If you’ve heard the terms CX and UX thrown around in your business, but aren’t quite sure what they mean, then you’re not alone. We’ve had many hiring teams ask us to clarify the difference. They’re two very important concepts related to customer experience and user experience respectively, and understanding the difference is key to making your business successful.
These two functions are important to any business serving customers – from professional services to hospitality to advertising services to healthcare. Customers and users can be individual consumers or other businesses. CX and UX are important to any company interacting with a buyer, no matter if it’s a person or a company.
Let’s dive into the details of CX and UX below.
What is Customer Experience (CX)?
Customer Experience (CX) is an umbrella term that refers to how a customer feels while interacting with a product or service. It encompasses everything from initial contact with a product or service through the entire process of using it. This includes marketing, pricing, customer service, product design, delivery, installation, and more. The goal of CX is to create an overall positive experience for customers so that they come back for more in the future.
A solid customer experience is at the heart of what drives brand loyalty and customer referrals. From Forrester, “CX becomes crucial for brands to survive, for them to avoid disintermediation, irrelevancy, blandness, and/or cluelessness about customer sentiment.
CX Professional Snapshot
Here are some quick facts on CX professionals. Note that these are not hard and fast rules, but trends we see across industries.
- Focuses on the entire customer experience across all brand channels
- Typically has a marketing background
- Prioritizes growing revenue by improving customer service, decreasing internal costs, conversion optimization, improving efficiencies using data and ultimately creating a stronger brand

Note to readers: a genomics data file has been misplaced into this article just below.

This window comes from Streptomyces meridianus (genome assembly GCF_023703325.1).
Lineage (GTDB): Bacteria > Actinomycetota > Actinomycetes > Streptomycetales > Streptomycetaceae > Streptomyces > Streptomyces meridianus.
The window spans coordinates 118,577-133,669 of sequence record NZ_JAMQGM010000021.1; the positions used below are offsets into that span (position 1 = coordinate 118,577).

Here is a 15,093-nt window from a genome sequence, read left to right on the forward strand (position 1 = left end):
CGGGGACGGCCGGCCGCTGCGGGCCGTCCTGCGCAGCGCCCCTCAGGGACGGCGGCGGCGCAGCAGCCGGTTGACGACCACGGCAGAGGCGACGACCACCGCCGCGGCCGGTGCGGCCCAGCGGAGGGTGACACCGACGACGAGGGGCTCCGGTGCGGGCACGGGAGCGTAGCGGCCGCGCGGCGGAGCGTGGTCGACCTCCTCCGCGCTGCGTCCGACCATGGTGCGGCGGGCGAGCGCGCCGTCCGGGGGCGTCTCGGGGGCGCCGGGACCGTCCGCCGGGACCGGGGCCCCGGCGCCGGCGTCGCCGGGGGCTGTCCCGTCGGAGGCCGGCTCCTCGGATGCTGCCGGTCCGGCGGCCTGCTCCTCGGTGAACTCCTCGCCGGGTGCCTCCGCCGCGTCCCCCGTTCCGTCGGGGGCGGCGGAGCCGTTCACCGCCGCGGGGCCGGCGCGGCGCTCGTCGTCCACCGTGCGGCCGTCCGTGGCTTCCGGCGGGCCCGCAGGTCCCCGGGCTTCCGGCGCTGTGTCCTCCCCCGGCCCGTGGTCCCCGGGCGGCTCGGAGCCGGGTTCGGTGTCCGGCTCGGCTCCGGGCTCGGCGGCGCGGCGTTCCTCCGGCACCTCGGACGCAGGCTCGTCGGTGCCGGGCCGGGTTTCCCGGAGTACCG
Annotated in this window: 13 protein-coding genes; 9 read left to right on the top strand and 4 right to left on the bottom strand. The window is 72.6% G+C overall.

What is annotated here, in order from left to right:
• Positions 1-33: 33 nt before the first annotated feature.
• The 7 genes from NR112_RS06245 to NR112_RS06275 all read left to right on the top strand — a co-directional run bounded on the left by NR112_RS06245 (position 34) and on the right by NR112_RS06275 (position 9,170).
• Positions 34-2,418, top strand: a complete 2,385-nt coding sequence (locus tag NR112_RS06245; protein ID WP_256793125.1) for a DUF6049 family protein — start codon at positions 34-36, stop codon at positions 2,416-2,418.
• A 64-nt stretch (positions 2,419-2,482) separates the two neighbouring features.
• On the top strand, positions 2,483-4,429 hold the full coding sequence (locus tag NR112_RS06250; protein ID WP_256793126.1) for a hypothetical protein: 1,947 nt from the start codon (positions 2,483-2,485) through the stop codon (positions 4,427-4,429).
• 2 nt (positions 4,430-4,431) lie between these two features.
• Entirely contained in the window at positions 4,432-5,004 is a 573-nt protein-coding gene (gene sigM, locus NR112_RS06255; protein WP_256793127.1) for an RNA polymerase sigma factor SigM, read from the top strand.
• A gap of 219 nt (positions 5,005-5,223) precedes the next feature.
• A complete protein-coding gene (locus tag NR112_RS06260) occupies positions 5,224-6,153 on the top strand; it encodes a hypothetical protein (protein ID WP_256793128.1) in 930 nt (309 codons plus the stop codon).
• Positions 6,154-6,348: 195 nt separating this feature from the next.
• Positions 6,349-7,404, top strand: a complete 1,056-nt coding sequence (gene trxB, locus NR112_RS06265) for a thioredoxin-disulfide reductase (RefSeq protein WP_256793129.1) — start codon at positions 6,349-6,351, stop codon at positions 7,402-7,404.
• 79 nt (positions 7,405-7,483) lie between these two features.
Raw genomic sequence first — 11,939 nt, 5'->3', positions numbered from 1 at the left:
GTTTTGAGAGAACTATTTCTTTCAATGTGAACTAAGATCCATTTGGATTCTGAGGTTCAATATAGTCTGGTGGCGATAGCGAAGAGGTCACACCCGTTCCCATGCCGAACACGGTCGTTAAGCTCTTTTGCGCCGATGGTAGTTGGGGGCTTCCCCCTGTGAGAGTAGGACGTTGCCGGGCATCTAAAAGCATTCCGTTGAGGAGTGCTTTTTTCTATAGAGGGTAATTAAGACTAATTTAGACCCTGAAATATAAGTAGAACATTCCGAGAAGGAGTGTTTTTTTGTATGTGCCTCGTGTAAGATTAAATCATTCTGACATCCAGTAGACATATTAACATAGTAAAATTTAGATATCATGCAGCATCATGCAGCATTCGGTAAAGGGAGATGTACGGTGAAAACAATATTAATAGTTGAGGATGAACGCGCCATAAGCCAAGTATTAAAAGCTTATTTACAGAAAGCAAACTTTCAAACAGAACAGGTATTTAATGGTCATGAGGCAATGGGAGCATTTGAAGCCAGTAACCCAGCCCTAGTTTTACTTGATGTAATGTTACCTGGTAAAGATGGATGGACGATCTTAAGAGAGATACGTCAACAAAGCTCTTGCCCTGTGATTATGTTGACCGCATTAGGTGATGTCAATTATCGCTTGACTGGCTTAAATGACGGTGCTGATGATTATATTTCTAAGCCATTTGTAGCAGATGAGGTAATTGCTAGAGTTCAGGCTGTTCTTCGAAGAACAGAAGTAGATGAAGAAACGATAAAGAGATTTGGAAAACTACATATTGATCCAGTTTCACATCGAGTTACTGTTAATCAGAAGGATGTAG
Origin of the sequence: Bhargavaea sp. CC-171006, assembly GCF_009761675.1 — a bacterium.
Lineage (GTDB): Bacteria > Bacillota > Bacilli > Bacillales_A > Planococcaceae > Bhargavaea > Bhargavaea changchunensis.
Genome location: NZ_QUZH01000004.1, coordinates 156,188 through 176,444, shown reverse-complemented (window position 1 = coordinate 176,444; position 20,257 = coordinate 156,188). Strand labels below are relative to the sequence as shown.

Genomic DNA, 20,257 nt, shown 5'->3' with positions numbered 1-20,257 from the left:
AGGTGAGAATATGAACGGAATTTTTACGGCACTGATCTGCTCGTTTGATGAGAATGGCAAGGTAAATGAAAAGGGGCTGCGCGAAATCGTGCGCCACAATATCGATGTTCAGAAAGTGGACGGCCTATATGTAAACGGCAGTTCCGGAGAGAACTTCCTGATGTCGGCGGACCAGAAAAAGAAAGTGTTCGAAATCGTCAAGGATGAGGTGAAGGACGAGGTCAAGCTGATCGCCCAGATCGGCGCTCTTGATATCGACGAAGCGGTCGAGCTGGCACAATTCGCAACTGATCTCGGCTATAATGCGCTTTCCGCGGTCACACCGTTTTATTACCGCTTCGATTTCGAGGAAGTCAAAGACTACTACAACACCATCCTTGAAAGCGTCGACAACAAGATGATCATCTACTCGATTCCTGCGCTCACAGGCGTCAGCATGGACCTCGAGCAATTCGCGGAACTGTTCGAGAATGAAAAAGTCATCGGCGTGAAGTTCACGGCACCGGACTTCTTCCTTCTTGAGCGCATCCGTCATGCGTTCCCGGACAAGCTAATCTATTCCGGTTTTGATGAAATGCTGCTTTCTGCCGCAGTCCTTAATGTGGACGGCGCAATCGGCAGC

- Frequently a term used in service-related industries including professional services, hospitality, retail, and more where service mapping and customer loyalty schemes are critical.
What is User Experience (UX)?
User Experience (UX) focuses on creating a great experience for users when they interact with a product or service online. It looks at things such as website design, information architecture, user flow and usability of the product or service. The goal here is to make sure that users have a smooth and enjoyable experience when using the product or service online – from signing up to completing transactions – so that they are likely to return again in the future.
Thoughtful UX is helpful to an organization’s bottom line, “An upfront investment in UX design will reduce development costs significantly by creating built-in risk management channels that alleviate many issues and hurdles that startups and software companies face daily.”
UX Professional Snapshot
Here are some quick facts on UX professionals. Note that these are not hard and fast rules, but trends we see across industries.
- Focuses on one specific aspect of a digital business like an app or website
- Typically bring a variety of background experience, including technology and even psychology
- Prioritizes usability as a way of growing revenue by improving customer service and creating a stronger brand
- Most often a position in a digital business
The Difference Between CX and UX
The main difference between CX and UX is their focus; CX focuses on how customers feel while interacting with a product or service while UX focuses on how users interact with a product or service online.
Both are important aspects of any business since customers will typically interact both offline and online when engaging with a brand. By focusing on both aspects simultaneously, businesses can ensure that their customers have an overall positive experience throughout their entire journey with them.
The Future is CX and UX
Understanding Customer Experience (CX) and User Experience (UX) is essential for any business looking to stay competitive in today’s digital market. For companies that want to be competitive and build meaningful customer relationships in the digital world, they must prioritize these two functions.
While there are similarities between these two concepts, it’s important to recognize their distinct differences as well; CX focuses on how customers feel while interacting with a product or service while UX focuses on how users interact with a product or service online.
By considering both aspects simultaneously, businesses can ensure each customer has an enjoyable overall experience from start to finish which leads to greater satisfaction and increased loyalty over time – resulting in long-term success for your company!
What type of professional do you need? Our UX/CX subject matter experts can consult and offer hiring recommendations. Contact us to learn more about Talentfoot’s executive search offerings.